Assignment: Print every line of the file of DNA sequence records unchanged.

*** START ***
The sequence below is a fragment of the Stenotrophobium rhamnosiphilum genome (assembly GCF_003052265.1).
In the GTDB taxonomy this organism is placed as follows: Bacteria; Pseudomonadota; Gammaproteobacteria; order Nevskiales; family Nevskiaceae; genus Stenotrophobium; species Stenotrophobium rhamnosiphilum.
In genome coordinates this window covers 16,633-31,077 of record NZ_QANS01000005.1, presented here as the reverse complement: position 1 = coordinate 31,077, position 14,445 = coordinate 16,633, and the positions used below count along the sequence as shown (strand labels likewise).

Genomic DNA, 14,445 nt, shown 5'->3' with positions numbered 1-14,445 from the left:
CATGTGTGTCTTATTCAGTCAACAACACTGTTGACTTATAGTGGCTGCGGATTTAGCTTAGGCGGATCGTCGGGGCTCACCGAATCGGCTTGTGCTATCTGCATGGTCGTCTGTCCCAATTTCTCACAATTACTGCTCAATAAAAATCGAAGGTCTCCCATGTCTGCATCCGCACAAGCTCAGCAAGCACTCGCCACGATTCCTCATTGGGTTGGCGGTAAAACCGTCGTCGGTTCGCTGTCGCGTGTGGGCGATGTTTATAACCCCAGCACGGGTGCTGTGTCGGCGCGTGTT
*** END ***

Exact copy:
The sequence below is a fragment of the Stenotrophobium rhamnosiphilum genome (assembly GCF_003052265.1).
In the GTDB taxonomy this organism is placed as follows: Bacteria; Pseudomonadota; Gammaproteobacteria; order Nevskiales; family Nevskiaceae; genus Stenotrophobium; species Stenotrophobium rhamnosiphilum.
In genome coordinates this window covers 16,633-31,077 of record NZ_QANS01000005.1, presented here as the reverse complement: position 1 = coordinate 31,077, position 14,445 = coordinate 16,633, and the positions used below count along the sequence as shown (strand labels likewise).

Genomic DNA, 14,445 nt, shown 5'->3' with positions numbered 1-14,445 from the left:
CATGTGTGTCTTATTCAGTCAACAACACTGTTGACTTATAGTGGCTGCGGATTTAGCTTAGGCGGATCGTCGGGGCTCACCGAATCGGCTTGTGCTATCTGCATGGTCGTCTGTCCCAATTTCTCACAATTACTGCTCAATAAAAATCGAAGGTCTCCCATGTCTGCATCCGCACAAGCTCAGCAAGCACTCGCCACGATTCCTCATTGGGTTGGCGGTAAAACCGTCGTCGGTTCGCTGTCGCGTGTGGGCGATGTTTATAACCCCAGCACGGGTGCTGTGTCGGCGCGTGTT